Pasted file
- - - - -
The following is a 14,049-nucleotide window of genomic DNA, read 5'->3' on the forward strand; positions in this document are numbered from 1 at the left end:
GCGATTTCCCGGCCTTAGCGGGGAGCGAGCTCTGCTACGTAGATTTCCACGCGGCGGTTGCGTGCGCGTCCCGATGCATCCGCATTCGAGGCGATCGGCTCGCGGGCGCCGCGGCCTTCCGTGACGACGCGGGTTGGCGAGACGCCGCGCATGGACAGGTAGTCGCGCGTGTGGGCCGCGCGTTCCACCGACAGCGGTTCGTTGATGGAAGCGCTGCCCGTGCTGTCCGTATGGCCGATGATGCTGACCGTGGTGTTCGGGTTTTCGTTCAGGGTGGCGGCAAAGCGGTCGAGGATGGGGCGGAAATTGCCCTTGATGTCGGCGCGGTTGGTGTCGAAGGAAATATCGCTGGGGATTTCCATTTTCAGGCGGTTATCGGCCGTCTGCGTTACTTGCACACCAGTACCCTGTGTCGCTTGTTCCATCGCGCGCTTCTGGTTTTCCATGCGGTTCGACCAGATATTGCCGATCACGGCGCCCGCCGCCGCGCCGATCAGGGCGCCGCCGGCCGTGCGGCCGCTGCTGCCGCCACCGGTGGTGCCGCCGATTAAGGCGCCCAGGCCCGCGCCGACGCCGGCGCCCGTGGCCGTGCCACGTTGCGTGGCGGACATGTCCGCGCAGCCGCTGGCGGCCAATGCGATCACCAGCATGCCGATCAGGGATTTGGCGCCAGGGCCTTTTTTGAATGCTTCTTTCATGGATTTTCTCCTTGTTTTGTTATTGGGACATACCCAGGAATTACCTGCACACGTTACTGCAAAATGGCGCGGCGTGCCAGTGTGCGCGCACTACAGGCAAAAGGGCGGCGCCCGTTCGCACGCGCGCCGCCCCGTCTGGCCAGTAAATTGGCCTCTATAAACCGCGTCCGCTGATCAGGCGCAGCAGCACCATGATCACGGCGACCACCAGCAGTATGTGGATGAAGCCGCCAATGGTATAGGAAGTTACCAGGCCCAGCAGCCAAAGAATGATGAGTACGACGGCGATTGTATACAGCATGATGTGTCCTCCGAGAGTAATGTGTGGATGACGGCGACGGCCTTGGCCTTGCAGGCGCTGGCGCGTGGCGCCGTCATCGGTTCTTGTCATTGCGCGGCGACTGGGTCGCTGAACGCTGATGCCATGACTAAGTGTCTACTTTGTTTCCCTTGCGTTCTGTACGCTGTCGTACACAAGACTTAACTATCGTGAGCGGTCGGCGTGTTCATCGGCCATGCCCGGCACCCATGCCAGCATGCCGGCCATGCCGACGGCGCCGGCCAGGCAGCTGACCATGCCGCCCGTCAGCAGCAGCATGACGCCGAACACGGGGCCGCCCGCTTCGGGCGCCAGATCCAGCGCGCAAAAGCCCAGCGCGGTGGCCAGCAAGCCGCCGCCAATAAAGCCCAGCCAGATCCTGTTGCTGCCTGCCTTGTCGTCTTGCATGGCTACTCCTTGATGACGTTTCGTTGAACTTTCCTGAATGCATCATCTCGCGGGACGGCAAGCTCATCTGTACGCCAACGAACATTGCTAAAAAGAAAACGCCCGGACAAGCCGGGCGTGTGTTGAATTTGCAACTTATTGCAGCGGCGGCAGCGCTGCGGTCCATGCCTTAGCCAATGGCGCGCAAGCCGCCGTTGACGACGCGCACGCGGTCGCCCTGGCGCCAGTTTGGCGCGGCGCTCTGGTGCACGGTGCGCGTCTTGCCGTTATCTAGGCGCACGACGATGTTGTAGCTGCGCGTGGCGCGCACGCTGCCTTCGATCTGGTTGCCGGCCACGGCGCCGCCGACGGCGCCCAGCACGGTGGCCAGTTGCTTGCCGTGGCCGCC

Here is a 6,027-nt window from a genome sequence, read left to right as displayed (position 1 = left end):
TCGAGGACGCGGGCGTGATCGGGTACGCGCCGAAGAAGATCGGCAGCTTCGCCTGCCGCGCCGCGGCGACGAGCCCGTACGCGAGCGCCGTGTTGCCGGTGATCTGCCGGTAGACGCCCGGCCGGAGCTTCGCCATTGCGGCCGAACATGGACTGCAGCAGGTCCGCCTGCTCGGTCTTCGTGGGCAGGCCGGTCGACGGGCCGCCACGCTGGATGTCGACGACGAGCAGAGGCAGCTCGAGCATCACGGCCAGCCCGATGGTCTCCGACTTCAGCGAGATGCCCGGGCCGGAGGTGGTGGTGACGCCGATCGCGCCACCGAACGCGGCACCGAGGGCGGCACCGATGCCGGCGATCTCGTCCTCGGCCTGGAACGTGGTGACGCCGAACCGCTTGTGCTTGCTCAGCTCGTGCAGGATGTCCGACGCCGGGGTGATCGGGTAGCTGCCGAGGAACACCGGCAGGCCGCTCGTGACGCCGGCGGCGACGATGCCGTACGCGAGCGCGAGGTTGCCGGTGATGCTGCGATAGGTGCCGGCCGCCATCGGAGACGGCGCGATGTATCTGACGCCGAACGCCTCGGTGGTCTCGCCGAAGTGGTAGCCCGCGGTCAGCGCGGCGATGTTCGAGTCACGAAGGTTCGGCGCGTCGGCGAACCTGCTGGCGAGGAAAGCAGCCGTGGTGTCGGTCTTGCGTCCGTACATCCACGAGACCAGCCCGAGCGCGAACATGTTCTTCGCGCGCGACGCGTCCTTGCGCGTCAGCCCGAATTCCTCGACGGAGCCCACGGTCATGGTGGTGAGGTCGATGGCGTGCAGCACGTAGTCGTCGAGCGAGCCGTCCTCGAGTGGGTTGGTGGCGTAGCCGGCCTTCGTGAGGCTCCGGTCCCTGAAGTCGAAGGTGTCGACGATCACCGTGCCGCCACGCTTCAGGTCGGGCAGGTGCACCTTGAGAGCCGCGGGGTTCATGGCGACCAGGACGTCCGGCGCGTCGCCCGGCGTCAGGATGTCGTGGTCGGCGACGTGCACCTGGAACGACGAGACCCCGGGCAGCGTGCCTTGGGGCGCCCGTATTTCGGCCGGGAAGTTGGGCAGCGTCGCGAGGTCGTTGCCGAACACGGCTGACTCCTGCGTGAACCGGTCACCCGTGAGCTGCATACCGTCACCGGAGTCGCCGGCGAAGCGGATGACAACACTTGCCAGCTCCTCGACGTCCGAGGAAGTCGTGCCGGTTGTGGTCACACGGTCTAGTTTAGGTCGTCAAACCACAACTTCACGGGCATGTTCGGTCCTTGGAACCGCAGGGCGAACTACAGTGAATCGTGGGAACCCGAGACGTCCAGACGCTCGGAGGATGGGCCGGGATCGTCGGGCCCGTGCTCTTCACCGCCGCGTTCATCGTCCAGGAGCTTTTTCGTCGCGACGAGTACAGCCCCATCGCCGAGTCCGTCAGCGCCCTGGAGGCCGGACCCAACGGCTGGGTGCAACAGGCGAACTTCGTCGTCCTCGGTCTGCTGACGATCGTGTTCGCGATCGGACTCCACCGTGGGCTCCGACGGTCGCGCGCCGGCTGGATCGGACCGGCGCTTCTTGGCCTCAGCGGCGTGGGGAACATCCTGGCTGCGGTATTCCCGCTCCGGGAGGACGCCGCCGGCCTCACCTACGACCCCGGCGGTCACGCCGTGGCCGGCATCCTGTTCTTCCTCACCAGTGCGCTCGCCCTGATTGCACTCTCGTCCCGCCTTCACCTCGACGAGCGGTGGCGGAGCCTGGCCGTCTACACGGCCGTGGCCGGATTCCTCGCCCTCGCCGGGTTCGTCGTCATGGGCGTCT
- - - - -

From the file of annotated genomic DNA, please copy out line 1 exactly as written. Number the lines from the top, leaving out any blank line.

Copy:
The following is a 14,049-nucleotide window of genomic DNA, read 5'->3' on the forward strand; positions in this document are numbered from 1 at the left end: